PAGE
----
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Was Stonehenge designed as a giant xylophone?

Possibly the wackiest theory yet
Stonehenge has been a mystery for thousands of years. Built by Neolithic Britons at some time between 3000 BC and 2000 BC, this cryptic collection of giant standing stones represents a huge undertaking. Clearly it meant a lot to the people who designed and built it… but what, exactly?
A new group of researchers has a theory, based on a unique property of the bluestones which were quarried and carried all the way to Stonehenge. Unlike other types of stone (notably, the kinds of stone which are found local to the site), the bluestone used at Stonehenge rings when struck with a small hammer. Most rocks produce a thunk or thud noise, but apparently the bluestones "sing" with a "much more melodic tone."
The research team from London's Royal College of Art was allowed to test their theory recently, when English Heritage gave them leave to bang on the Stonehenge stones to see what noises they make. The team found that "it was a noteworthy soundscape," and speculate that ancient people may have thought the stones had magical properties because of the amazing musical tones they made when struck.
It still raises the question of why drag the stones all the way to Salisbury from their quarries in Wales. Why not just set up your giant xylophone near the source of the rock? Clearly more was going on with Stonehenge than its potential use as a giant outdoor musical instrument.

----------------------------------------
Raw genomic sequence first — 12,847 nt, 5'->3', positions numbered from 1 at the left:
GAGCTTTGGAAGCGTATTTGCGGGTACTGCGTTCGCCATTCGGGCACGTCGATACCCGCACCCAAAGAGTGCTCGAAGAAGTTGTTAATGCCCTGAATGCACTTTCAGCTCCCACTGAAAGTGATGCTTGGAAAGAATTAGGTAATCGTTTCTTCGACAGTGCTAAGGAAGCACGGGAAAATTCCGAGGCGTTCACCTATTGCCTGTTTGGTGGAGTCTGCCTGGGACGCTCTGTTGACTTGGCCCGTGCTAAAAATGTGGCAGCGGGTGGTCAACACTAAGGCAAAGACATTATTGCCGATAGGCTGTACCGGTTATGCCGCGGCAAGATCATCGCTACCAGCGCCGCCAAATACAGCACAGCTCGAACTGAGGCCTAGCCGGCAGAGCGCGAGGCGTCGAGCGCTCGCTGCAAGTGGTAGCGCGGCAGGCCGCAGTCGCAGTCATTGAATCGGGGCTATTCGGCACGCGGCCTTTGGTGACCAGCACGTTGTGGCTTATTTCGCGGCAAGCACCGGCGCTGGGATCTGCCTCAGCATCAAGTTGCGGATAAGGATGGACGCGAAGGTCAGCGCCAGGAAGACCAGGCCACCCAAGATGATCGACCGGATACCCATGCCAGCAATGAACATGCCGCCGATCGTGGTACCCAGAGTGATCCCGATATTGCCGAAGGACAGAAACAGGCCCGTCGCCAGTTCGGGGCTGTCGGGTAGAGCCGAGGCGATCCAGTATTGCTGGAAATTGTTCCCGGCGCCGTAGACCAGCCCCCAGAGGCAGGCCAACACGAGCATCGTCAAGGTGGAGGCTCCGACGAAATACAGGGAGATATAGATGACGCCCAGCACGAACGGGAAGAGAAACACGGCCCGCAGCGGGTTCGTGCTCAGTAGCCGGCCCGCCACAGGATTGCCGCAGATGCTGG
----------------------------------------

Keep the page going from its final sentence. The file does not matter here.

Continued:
There have been dozens of theories about Stonehenge floated over the years. The current reigning theory is generally calendar-related, to help local people mark the passage of time and the seasons. This theory works nicely as an umbrella theory, in that you can fit a lot of other uses in there, too. Maybe they wanted to perform ritual sacrifices on the right days, or believed that the sick could be healed when the constellations were in a certain alignment. 
There is also a solid theory that Stonehenge was part of the ancient people's rituals for their dead. It would have marked the end of a funerary procession which began to the east, at sunrise at Woodhenge, and ended at Stonehenge at sunset. This theory is bolstered by the traces of ancient cremated human remains found in the soil at Stonehenge. Although again, this doesn't preclude Stonehenge's use as a giant calendar.
Did they strike the stones to make impressive noises as part of their rituals? Perhaps so - perhaps not - we will likely never know for sure.